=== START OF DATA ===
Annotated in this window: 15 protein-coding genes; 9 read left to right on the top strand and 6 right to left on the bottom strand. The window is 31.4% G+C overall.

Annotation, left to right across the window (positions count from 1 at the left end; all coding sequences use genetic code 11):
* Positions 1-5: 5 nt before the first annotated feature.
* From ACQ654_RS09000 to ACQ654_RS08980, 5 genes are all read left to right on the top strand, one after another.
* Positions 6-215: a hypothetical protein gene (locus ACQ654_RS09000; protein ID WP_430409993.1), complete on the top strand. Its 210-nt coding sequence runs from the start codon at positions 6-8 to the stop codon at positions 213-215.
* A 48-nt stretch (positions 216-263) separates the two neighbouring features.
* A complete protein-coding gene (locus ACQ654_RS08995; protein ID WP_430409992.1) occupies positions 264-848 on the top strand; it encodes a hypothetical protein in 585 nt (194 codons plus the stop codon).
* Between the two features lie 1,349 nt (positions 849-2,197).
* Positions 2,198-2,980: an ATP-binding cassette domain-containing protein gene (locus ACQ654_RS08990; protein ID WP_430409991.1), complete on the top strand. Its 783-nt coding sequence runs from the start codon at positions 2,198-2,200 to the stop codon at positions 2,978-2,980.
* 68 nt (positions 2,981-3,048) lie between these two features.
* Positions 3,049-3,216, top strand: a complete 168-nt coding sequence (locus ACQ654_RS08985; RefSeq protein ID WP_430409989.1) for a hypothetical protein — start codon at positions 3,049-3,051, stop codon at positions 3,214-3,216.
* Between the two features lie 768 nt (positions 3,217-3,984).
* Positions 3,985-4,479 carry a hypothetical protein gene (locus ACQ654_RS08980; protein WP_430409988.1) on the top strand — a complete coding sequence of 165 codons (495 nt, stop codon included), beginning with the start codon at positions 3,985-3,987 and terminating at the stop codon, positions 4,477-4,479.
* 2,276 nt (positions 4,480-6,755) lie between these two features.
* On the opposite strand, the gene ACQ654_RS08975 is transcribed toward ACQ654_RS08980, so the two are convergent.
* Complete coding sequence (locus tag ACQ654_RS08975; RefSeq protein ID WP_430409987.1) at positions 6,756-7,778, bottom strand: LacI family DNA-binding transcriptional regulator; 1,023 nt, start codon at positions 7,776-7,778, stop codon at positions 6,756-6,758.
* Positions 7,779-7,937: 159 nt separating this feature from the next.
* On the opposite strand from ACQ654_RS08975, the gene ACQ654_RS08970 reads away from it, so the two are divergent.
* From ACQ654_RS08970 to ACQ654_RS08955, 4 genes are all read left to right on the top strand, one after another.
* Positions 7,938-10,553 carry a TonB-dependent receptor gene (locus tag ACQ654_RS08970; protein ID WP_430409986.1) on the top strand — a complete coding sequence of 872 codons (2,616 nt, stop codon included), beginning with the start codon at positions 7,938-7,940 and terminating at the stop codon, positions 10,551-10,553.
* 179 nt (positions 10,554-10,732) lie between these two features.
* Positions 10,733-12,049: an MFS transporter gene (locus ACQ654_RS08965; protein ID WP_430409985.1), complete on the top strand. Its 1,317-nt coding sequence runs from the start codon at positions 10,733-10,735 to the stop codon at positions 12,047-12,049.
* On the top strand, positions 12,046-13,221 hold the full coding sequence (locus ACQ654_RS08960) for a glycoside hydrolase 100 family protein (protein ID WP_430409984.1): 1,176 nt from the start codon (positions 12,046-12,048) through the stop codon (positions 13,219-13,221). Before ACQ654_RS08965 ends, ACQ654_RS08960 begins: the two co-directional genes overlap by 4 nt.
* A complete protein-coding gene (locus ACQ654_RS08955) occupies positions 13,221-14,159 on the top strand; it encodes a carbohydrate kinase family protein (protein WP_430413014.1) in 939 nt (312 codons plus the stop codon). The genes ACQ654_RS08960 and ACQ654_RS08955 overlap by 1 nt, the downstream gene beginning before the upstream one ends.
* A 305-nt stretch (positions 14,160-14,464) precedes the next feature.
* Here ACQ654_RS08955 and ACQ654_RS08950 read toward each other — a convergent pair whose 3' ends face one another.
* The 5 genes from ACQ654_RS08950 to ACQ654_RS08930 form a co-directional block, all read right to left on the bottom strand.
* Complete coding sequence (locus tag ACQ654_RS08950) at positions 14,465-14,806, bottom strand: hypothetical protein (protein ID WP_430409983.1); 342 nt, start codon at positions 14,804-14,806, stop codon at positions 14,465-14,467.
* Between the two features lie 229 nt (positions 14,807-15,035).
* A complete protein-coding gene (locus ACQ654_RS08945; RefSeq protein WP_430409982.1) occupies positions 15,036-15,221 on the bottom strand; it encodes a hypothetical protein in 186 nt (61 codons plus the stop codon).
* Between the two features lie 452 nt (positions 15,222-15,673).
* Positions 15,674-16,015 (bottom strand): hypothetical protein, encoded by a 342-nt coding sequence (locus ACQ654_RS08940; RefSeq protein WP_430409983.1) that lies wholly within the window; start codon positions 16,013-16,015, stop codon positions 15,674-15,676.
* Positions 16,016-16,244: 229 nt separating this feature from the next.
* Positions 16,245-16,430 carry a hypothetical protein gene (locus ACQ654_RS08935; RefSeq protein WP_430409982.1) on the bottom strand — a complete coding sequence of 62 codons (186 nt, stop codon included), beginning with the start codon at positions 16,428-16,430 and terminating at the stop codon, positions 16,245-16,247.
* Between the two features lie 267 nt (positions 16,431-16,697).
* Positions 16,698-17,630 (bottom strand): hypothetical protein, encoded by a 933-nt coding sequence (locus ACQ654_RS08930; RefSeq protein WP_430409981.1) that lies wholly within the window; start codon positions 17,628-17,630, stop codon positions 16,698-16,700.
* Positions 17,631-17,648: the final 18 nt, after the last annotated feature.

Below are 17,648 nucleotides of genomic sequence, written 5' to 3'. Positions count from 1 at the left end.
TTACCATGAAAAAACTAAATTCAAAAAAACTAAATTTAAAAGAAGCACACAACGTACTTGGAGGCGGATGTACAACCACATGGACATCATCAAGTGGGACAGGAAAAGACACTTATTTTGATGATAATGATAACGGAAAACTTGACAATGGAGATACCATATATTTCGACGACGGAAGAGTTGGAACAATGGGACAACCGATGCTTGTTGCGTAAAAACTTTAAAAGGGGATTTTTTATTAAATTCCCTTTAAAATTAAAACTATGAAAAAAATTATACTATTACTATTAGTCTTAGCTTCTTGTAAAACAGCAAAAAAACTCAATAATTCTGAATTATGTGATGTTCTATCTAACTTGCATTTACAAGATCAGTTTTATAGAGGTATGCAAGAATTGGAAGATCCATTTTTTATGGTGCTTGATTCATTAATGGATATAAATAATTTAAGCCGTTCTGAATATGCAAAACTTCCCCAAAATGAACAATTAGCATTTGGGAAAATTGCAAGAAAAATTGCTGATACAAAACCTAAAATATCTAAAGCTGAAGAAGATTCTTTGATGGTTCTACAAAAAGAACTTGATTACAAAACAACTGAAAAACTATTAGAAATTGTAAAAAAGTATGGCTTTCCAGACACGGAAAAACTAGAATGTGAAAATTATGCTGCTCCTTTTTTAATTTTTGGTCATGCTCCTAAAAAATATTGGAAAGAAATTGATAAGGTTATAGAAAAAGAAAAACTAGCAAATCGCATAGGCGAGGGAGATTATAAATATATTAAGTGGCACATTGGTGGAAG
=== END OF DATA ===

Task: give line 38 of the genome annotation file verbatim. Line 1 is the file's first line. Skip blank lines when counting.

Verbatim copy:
Below are 17,648 nucleotides of genomic sequence, written 5' to 3'. Positions count from 1 at the left end.